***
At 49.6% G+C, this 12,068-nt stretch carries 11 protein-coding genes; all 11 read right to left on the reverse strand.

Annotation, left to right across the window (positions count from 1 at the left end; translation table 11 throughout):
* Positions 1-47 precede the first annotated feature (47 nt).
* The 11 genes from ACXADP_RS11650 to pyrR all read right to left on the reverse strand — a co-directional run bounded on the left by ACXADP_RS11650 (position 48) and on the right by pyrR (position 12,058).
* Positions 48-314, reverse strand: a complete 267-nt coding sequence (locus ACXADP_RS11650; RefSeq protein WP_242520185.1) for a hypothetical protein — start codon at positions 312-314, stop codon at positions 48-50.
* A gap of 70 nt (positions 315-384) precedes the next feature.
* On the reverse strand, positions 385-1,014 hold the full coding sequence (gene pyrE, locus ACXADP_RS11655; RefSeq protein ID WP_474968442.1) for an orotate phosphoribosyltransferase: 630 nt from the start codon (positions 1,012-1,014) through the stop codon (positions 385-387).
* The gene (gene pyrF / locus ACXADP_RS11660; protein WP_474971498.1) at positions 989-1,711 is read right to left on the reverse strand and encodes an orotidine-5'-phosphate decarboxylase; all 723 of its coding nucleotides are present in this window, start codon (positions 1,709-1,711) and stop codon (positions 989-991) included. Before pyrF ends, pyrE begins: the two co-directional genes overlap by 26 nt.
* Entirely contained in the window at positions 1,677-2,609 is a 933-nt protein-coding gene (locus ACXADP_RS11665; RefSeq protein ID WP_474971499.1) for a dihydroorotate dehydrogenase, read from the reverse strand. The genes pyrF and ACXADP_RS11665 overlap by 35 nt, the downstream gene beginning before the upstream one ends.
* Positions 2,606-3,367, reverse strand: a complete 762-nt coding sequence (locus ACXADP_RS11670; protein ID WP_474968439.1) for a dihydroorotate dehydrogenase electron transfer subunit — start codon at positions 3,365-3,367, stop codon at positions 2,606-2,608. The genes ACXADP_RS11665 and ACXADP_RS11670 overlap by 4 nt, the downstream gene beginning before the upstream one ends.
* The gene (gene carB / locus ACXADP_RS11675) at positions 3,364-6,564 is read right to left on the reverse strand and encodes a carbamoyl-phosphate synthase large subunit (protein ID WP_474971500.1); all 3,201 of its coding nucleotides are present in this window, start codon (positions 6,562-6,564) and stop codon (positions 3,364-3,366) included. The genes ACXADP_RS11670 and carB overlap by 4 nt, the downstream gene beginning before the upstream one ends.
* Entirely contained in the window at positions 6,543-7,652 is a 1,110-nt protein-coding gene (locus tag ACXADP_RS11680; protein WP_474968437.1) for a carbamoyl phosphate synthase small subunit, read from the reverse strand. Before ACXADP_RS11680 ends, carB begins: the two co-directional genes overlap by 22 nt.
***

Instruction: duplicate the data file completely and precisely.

At 49.6% G+C, this 12,068-nt stretch carries 11 protein-coding genes; all 11 read right to left on the reverse strand.

Annotation, left to right across the window (positions count from 1 at the left end; translation table 11 throughout):
* Positions 1-47 precede the first annotated feature (47 nt).
* The 11 genes from ACXADP_RS11650 to pyrR all read right to left on the reverse strand — a co-directional run bounded on the left by ACXADP_RS11650 (position 48) and on the right by pyrR (position 12,058).
* Positions 48-314, reverse strand: a complete 267-nt coding sequence (locus ACXADP_RS11650; RefSeq protein WP_242520185.1) for a hypothetical protein — start codon at positions 312-314, stop codon at positions 48-50.
* A gap of 70 nt (positions 315-384) precedes the next feature.
* On the reverse strand, positions 385-1,014 hold the full coding sequence (gene pyrE, locus ACXADP_RS11655; RefSeq protein ID WP_474968442.1) for an orotate phosphoribosyltransferase: 630 nt from the start codon (positions 1,012-1,014) through the stop codon (positions 385-387).
* The gene (gene pyrF / locus ACXADP_RS11660; protein WP_474971498.1) at positions 989-1,711 is read right to left on the reverse strand and encodes an orotidine-5'-phosphate decarboxylase; all 723 of its coding nucleotides are present in this window, start codon (positions 1,709-1,711) and stop codon (positions 989-991) included. Before pyrF ends, pyrE begins: the two co-directional genes overlap by 26 nt.
* Entirely contained in the window at positions 1,677-2,609 is a 933-nt protein-coding gene (locus ACXADP_RS11665; RefSeq protein ID WP_474971499.1) for a dihydroorotate dehydrogenase, read from the reverse strand. The genes pyrF and ACXADP_RS11665 overlap by 35 nt, the downstream gene beginning before the upstream one ends.
* Positions 2,606-3,367, reverse strand: a complete 762-nt coding sequence (locus ACXADP_RS11670; protein ID WP_474968439.1) for a dihydroorotate dehydrogenase electron transfer subunit — start codon at positions 3,365-3,367, stop codon at positions 2,606-2,608. The genes ACXADP_RS11665 and ACXADP_RS11670 overlap by 4 nt, the downstream gene beginning before the upstream one ends.
* The gene (gene carB / locus ACXADP_RS11675) at positions 3,364-6,564 is read right to left on the reverse strand and encodes a carbamoyl-phosphate synthase large subunit (protein ID WP_474971500.1); all 3,201 of its coding nucleotides are present in this window, start codon (positions 6,562-6,564) and stop codon (positions 3,364-3,366) included. The genes ACXADP_RS11670 and carB overlap by 4 nt, the downstream gene beginning before the upstream one ends.
* Entirely contained in the window at positions 6,543-7,652 is a 1,110-nt protein-coding gene (locus tag ACXADP_RS11680; protein WP_474968437.1) for a carbamoyl phosphate synthase small subunit, read from the reverse strand. Before ACXADP_RS11680 ends, carB begins: the two co-directional genes overlap by 22 nt.